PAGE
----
I was introduced to the SEEDS program by my advisor, Cindy Edgar, who has always encouraged me and thanks to her I was able to take advantage of this great opportunity. My first SEEDS experience was a field trip to the University of Calgary's Kananaskis Field Station in Calgary, Canada in June 2004. This field trip was an absolutely amazing and important experience for me. I was exposed to so many aspects of ecology that I had not yet explored. It was at this field trip that I heard of the SEEDS Undergraduate Research Fellowship, where I would be allowed the opportunity to pursue and create a research project of my own. I knew that this was the next step in accomplishing my future goals in research, and, upon notification of my selection, I was overcome with joy and felt that I was truly on my way. My research for this fellowship revolves around the Quensungual Slash and Mulch Agroforestry System. This modified technique increases the water retention capabilities of the soil which ultimately decreases the amount of land depleted by agriculture, helping to conserve natural ecosystems.
Through this fellowship I was given the opportunity to attend the 90th ESA Annual Meeting in Montreal, Canada. I was able to see important research and converse with prestigious scientists from all over the world. I was able to gather information about graduate school and learn about the different opportunities available to minority students. Through these experiences I have seen and done so much, and I encourage other students to take advantage of this program because it is so exceedingly dedicated to the students.
For more information on the SEEDS Undergraduate Research Fellowship, visit http://www.esa.org/seeds/activities/FellowshipsInfo.php
Campus Ecology Chapter Highlight: Haskell Indian Nations University
The Haskell Ecology Club SEEDS Chapter hosted a conference: “Native American Pathways: Research and Careers in Ecology, Environmental Issues and Conservation” on their campus, November 11-12, 2005. The goal of the conference was to introduce students and local communities to the diverse careers and research experiences attained through the sciences.
At the conference, the scientific researchers and professionals in conservation and environmental areas also presented. A panel made up of Haskell Indian Nations University alumni who graduated from the Environmental Science program provided a look at what careers and opportunities await rising seniors in the same program. Another important aspect of this conference was the poster presentations. Students from Haskell and other universities presented their scientific research. SEEDS staff Katherine Hoffman also attended the conference.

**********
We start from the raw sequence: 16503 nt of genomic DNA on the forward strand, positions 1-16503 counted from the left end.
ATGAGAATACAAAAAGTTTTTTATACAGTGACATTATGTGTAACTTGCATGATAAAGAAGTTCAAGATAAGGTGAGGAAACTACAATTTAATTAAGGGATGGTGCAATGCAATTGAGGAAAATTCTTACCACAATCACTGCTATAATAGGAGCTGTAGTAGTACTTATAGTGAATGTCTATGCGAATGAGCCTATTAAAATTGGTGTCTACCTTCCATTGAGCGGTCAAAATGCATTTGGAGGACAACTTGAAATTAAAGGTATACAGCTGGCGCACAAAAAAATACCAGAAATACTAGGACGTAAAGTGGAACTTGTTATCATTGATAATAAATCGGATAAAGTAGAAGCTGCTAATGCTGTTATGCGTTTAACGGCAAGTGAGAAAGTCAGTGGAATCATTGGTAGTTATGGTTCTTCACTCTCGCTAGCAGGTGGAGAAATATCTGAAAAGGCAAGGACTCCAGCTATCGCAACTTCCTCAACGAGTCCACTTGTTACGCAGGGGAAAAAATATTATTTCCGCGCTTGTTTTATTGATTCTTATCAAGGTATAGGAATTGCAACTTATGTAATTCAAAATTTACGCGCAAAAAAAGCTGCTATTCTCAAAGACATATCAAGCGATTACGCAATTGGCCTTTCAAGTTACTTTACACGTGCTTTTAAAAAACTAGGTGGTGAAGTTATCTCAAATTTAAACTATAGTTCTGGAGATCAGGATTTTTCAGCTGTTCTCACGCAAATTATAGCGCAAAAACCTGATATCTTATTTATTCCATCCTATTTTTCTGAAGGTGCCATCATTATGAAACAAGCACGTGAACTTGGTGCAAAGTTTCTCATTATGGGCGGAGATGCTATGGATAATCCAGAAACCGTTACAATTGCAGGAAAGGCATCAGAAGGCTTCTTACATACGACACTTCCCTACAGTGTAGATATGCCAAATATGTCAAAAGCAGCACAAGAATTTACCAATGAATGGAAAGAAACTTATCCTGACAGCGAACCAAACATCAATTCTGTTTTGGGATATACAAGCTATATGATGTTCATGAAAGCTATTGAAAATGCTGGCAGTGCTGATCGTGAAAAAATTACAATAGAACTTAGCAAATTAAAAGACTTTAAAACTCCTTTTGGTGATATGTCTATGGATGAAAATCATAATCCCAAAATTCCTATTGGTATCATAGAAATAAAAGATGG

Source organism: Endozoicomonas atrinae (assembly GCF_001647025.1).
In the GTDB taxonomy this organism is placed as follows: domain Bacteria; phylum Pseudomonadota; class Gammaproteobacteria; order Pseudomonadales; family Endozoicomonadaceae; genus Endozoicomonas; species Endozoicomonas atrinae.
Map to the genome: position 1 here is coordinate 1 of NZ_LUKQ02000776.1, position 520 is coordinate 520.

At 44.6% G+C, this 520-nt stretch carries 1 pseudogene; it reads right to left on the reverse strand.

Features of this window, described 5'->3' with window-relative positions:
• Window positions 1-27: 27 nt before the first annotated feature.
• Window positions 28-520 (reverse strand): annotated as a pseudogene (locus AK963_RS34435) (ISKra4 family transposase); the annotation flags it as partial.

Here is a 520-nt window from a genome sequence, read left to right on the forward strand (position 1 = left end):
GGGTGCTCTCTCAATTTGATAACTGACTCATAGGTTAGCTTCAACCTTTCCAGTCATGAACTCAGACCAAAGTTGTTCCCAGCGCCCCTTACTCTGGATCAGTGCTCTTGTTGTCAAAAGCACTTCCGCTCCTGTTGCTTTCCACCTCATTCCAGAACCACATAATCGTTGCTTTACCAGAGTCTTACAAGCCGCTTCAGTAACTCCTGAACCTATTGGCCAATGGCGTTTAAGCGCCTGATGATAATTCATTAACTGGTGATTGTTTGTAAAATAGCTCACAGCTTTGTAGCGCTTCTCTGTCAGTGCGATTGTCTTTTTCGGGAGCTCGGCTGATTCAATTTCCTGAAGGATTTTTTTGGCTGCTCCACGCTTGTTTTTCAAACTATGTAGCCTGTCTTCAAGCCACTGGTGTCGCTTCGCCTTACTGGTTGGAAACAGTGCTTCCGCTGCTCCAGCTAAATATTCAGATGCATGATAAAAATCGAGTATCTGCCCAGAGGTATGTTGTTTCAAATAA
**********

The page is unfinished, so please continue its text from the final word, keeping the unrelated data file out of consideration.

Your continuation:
Haskell's club membership has grown this semester from about 5-10 members attending weekly meetings to about 13-20 members attending each week. Haskell has been an active club. A number of members participated in a weekend camping trip to a lake in the Ozarks. Members also participated in the World Water Monitoring Project, volunteering their time to plant 25 trees on campus during homecoming week activities, and the Monarch tagging project at the Haskell-Baker wetlands, and in the Kansas University-Ecological Reserve Field Day.
Campus Ecology Chapters
SEEDS welcomed nine new chapters in 2005: American Samoa Community College, Johnson C. Smith University, LeMoyne-Owen College, San Diego City College, Southwestern Indian Polytechnic Institute, United Tribes Technical College, University of Hawai'i at Manoa, University of New Mexico, and Yale University. Our Chapter network has grown to 28! For more information or to start your own chapter, visit www.esa.org/seeds/activities/CampusEcologyChapters.php
Undergraduate Research Fellowship
The 2004-05 cohort presented their research at ESA's Annual Meeting in Montreal. The 2005-06 cohort is well underway with their research proposals. And, due to a new timeline, three new fellows have already been selected for the 2006-07 cohort.
2004-2005 SEEDS Fellows presented their research findings during the Annual ESA Meeting in Montreal. Posters highlighting the 2004-2005 fellows can be viewed at http://www.esa.org/seeds/activities/FellowshipsInfo.php.
The five new fellows for the 2005-2006 academic year: Noemi Baquera (University of Texas at El Paso ); Chris McLaughlin (Minot State University); Jorge Ramos (University of Texas at El Paso); Andrea Rivera (University of Hawai'i at Manoa); and, Christina Wong (Occidental College) are all well under way with their research proposals and building relationships with their mentors.
Due to a restructuring of the fellowship timeline, the 2006-2007 fellows have also been selected: Marla Striped Face Collins (United Tribes Technical College); Colibri Sanfiorenzo (University of Puerto Rico, Rio Piedras); and Ku`ulei Vickery (University of Hawai'i at Manoa).